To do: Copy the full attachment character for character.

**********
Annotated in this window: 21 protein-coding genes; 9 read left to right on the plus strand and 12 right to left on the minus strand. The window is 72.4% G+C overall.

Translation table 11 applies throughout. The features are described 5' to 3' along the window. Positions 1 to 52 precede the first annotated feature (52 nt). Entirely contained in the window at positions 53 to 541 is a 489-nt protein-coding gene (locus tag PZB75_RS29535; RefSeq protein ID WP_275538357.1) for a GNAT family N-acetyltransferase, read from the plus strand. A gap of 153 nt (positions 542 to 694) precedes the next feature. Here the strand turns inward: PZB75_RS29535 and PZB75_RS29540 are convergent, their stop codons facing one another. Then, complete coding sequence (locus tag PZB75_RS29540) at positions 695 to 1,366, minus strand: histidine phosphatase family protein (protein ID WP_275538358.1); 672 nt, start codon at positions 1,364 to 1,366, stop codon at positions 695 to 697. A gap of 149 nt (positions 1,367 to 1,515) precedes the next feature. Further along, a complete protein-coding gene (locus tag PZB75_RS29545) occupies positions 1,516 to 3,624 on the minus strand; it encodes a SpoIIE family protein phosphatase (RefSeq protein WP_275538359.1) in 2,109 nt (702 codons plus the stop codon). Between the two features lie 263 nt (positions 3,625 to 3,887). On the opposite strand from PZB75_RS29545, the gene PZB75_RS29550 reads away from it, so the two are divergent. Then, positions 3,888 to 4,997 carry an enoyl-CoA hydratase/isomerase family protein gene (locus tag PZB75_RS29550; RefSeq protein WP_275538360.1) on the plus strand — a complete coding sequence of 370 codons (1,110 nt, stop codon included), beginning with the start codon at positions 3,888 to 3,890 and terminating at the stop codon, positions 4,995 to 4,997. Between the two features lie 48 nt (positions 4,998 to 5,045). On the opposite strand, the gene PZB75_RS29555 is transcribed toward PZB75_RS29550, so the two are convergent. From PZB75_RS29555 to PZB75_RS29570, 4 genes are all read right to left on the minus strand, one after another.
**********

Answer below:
Annotated in this window: 21 protein-coding genes; 9 read left to right on the plus strand and 12 right to left on the minus strand. The window is 72.4% G+C overall.

Translation table 11 applies throughout. The features are described 5' to 3' along the window. Positions 1 to 52 precede the first annotated feature (52 nt). Entirely contained in the window at positions 53 to 541 is a 489-nt protein-coding gene (locus tag PZB75_RS29535; RefSeq protein ID WP_275538357.1) for a GNAT family N-acetyltransferase, read from the plus strand. A gap of 153 nt (positions 542 to 694) precedes the next feature. Here the strand turns inward: PZB75_RS29535 and PZB75_RS29540 are convergent, their stop codons facing one another. Then, complete coding sequence (locus tag PZB75_RS29540) at positions 695 to 1,366, minus strand: histidine phosphatase family protein (protein ID WP_275538358.1); 672 nt, start codon at positions 1,364 to 1,366, stop codon at positions 695 to 697. A gap of 149 nt (positions 1,367 to 1,515) precedes the next feature. Further along, a complete protein-coding gene (locus tag PZB75_RS29545) occupies positions 1,516 to 3,624 on the minus strand; it encodes a SpoIIE family protein phosphatase (RefSeq protein WP_275538359.1) in 2,109 nt (702 codons plus the stop codon). Between the two features lie 263 nt (positions 3,625 to 3,887). On the opposite strand from PZB75_RS29545, the gene PZB75_RS29550 reads away from it, so the two are divergent. Then, positions 3,888 to 4,997 carry an enoyl-CoA hydratase/isomerase family protein gene (locus tag PZB75_RS29550; RefSeq protein WP_275538360.1) on the plus strand — a complete coding sequence of 370 codons (1,110 nt, stop codon included), beginning with the start codon at positions 3,888 to 3,890 and terminating at the stop codon, positions 4,995 to 4,997. Between the two features lie 48 nt (positions 4,998 to 5,045). On the opposite strand, the gene PZB75_RS29555 is transcribed toward PZB75_RS29550, so the two are convergent. From PZB75_RS29555 to PZB75_RS29570, 4 genes are all read right to left on the minus strand, one after another.